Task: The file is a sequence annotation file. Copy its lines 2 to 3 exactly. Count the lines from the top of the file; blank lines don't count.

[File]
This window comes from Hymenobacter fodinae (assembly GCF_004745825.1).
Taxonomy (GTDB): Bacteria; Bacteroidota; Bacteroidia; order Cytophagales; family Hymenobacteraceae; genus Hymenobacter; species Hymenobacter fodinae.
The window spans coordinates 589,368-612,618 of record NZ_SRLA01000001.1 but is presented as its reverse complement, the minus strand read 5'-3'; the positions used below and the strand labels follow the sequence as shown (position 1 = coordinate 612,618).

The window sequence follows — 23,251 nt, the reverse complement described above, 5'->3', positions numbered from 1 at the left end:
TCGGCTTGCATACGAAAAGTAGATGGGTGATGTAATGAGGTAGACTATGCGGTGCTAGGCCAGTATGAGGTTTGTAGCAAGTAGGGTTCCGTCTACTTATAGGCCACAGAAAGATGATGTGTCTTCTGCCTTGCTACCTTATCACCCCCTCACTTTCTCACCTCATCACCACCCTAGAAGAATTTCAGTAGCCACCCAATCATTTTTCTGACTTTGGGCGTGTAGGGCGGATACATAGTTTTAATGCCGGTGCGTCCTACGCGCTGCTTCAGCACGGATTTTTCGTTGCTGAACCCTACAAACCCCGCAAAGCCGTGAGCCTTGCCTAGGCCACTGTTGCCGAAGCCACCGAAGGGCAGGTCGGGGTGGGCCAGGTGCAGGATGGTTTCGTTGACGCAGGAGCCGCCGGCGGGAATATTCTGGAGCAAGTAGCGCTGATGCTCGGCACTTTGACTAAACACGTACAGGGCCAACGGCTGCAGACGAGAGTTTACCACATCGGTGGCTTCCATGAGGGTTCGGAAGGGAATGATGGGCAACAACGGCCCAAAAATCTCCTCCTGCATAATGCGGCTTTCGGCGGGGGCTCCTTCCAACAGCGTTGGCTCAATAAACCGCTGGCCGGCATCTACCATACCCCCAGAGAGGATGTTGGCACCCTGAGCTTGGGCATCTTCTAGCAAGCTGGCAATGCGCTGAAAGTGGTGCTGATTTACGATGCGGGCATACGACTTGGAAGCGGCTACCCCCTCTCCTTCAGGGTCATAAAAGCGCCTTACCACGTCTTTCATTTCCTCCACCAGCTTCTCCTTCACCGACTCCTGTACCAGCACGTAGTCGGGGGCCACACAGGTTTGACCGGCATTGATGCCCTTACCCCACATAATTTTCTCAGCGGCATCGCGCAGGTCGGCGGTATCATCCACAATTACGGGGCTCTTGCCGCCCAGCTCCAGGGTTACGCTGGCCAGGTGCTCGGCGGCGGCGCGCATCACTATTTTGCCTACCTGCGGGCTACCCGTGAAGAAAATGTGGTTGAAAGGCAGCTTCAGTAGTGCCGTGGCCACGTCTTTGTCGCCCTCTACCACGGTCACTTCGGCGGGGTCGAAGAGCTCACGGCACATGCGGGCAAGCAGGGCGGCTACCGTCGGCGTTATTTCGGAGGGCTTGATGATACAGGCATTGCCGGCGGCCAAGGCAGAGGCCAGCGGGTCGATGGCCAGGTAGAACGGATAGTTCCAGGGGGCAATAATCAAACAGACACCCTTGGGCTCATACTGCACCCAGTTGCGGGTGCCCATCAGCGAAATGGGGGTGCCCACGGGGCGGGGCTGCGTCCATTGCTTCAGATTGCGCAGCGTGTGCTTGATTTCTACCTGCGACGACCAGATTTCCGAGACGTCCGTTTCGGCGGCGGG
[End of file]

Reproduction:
Taxonomy (GTDB): Bacteria; Bacteroidota; Bacteroidia; order Cytophagales; family Hymenobacteraceae; genus Hymenobacter; species Hymenobacter fodinae.
The window spans coordinates 589,368-612,618 of record NZ_SRLA01000001.1 but is presented as its reverse complement, the minus strand read 5'-3'; the positions used below and the strand labels follow the sequence as shown (position 1 = coordinate 612,618).